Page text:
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Indian Peafowl Feathers. Credit: USFWS

Students and Educators


Every year, hundreds of students approach us about what it takes to be a forensic scientist. The following is a questionnaire for student homework accompanied by our answers.

1. What are the job responsibilities of a wildlife forensic scientist?
The major duty of a wildlife forensic scientist is to analyze evidence according to established protocols and to testify in court as an expert witness regarding the findings.  A wildlife forensic scientist spends most of their time at the bench in the Lab.

2. How does the job fit into the larger goals of the organization?
The Office of Law Enforcement  (OLE) of the Fish and Wildlife Service (FWS) is responsible for enforcing the many laws that protect species in the US. View the statutes for to find out more.

When a Fish and Wildlife Special Agent seizes evidence, the evidence needs to be analyzed by forensic scientists.  Therefore the role of the Lab is to provide analytical assistance to agents in OLE so that cases are thoroughly accurate before they reach the courts.

3. Describe a project an individual in this position is working on.
Forensic Scientists frequently encounter new types of evidence. Examples include fish eggs (caviar), steaks (poached meat from a suspects freezer), ivory earrings, sea turtle boots, bloody clothes, bear bile, feathers, etc. etc.  So most of our projects involve developing new techniques for analyzing unusual evidence.  If the evidence requires molecular techniques, then the project is assigned to the genetics unit, but if the evidence has unique morphological characters, then it is assigned to the morphology unit.

In all cases a thorough understanding of the systematics of the species in question is essential.

4. Are there ethical concerns?
In forensic labs the ethical questions usually involve the assumption of neutrality of the forensic scientist.  It has been falsely argued that agents put pressure on forensic scientist to provide an answer that fits their needs.  In our case, we have never encountered such a situation, therefore there has been no ethical concerns of this nature.

5. What's most rewarding/most frustrating?
Perhaps the most rewarding part of a wildlife forensic scientist is when doing research (and not casework) you discover something new.   Since the focus of our research is to develop new identification techniques for unusual evidence, then these discoveries open the doors to a whole new suite of evidence types.  For example the discovery of how to do species identifications of ivory carvings was very exciting, and it allowed us the help enforce the laws that protect elephants, hippos, narwhals, whales, walrus and warthogs.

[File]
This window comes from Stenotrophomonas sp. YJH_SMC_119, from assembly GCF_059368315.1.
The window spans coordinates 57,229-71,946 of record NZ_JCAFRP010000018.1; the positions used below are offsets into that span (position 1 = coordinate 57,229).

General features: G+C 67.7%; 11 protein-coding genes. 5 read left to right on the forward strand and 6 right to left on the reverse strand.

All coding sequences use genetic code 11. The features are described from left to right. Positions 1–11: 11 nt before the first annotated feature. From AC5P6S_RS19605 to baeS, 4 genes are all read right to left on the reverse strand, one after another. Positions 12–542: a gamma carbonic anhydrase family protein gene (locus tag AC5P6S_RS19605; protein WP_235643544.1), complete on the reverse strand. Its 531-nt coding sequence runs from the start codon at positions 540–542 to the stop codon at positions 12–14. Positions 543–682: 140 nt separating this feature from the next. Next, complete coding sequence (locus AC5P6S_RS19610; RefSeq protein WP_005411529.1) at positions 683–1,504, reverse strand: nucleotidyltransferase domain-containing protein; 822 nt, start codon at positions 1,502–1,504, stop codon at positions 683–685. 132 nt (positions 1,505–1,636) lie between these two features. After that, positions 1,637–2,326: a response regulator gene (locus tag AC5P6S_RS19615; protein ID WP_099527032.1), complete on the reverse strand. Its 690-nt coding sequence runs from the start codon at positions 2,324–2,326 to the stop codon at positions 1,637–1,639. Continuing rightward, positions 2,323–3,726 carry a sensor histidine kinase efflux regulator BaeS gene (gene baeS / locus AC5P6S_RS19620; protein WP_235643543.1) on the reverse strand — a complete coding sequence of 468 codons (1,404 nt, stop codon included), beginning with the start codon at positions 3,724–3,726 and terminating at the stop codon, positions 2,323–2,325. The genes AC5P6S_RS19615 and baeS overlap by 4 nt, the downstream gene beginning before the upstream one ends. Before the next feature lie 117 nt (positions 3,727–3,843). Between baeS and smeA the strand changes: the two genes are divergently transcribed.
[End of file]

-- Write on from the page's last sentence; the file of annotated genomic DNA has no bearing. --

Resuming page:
6. How many hours of work does a wildlife forensic scientist work?
40 hours per week

7. What is the work environment like?
The Lab is a lab environment and it contains such things as long corridors, rooms with workbenches, shelves stoked with chemical reagents, rooms with noisy analytical instruments, etc.  In other words, a lab geek’s dream.

8. What education, training and experience are required?
Lab employees have at a minimum a bachelor’s degree.  Many forensic scientists have a master’s degree and quite a few have a doctorate degree.

9. Are computer skills and knowledge necessary or useful?
Computer skills are essential.  The uses of computers for data processing, instrument controllers, statistical inferences, etc. require that all staff be extraordinarily proficient in computer skills.

10. What additional training, education, or experience would you need to prepare for a wildlife forensic scientist position?
A solid and thorough education involving the “hard sciences”.  Applicants who have excelled in the difficult subject matters such as chemistry, molecular biology, biochemistry, etc. have developed analytical skills that are important in a scientist career.

11. What is the salary range for someone in this position?
Federal employees are paid using the GS schedule. Junior scientists are hired at the GS-7 and can reach the GS-12 series with time and experience.  Senior scientists can reach the GS-13 series.

12. What is the best way to find out about openings for this position? Are there any openings available that are posted somewhere?
All federal jobs, including the Labs, are posted at the USA Jobs federal website.

13. Are there opportunities for career advancement?
Junior scientists are hired at the GS-7 and can reach the GS-12 series with time and experience.  Senior scientists can reach the GS-13 series.

A competent junior scientist can aspire to become a senior scientist.

14. Which schools have Forensic Science programs?
You can get a good start by Googling "forensic science education". We recommend that you check out the schools by contacting them and learning as much as you can about their program. You might also try to solicit responses from Forens-L: an unmoderated discussion list dealing with forensic aspects of anthropology, biology, chemistry, odontology, pathology, psychology, serology, toxicology, criminalistics, and ex- pert witnessing and presentation of evidence in court.

15. Where can I find information about Forensic job opportunities?
Check out the American Society of Crime Lab Director's home page. ASCLD members are the laboratory directors and if they have a job opening, they usually send the information to the web master for posting.

16. Where can I get information about Forensic Science?
General forensic information can be found in the library. Look up the author Saferstein, Richard. There are also many Internet related sites that can be found under the References Section. You can also join Forens-L to tap into the latest forensic discussions.


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